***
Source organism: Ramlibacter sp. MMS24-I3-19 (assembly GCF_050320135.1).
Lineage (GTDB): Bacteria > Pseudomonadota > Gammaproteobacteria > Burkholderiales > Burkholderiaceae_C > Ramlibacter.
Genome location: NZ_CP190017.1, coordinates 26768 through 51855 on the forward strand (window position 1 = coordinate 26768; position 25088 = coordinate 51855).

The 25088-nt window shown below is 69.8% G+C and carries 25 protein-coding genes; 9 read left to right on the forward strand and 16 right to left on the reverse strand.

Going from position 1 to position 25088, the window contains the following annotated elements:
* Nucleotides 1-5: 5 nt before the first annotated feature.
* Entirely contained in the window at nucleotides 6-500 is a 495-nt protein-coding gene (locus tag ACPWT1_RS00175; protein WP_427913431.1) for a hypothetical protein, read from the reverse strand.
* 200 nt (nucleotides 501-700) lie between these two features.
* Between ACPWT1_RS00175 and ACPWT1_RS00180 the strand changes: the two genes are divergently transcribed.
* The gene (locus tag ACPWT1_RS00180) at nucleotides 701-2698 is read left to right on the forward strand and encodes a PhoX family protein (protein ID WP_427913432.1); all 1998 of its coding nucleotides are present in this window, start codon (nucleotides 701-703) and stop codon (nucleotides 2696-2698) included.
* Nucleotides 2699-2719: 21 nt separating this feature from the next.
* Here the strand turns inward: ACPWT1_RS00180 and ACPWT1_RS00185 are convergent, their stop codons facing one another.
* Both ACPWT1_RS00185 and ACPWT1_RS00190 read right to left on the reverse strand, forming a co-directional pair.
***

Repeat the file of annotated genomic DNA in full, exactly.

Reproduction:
Source organism: Ramlibacter sp. MMS24-I3-19 (assembly GCF_050320135.1).
Lineage (GTDB): Bacteria > Pseudomonadota > Gammaproteobacteria > Burkholderiales > Burkholderiaceae_C > Ramlibacter.
Genome location: NZ_CP190017.1, coordinates 26768 through 51855 on the forward strand (window position 1 = coordinate 26768; position 25088 = coordinate 51855).

The 25088-nt window shown below is 69.8% G+C and carries 25 protein-coding genes; 9 read left to right on the forward strand and 16 right to left on the reverse strand.

Going from position 1 to position 25088, the window contains the following annotated elements:
* Nucleotides 1-5: 5 nt before the first annotated feature.
* Entirely contained in the window at nucleotides 6-500 is a 495-nt protein-coding gene (locus tag ACPWT1_RS00175; protein WP_427913431.1) for a hypothetical protein, read from the reverse strand.
* 200 nt (nucleotides 501-700) lie between these two features.
* Between ACPWT1_RS00175 and ACPWT1_RS00180 the strand changes: the two genes are divergently transcribed.
* The gene (locus tag ACPWT1_RS00180) at nucleotides 701-2698 is read left to right on the forward strand and encodes a PhoX family protein (protein ID WP_427913432.1); all 1998 of its coding nucleotides are present in this window, start codon (nucleotides 701-703) and stop codon (nucleotides 2696-2698) included.
* Nucleotides 2699-2719: 21 nt separating this feature from the next.
* Here the strand turns inward: ACPWT1_RS00180 and ACPWT1_RS00185 are convergent, their stop codons facing one another.
* Both ACPWT1_RS00185 and ACPWT1_RS00190 read right to left on the reverse strand, forming a co-directional pair.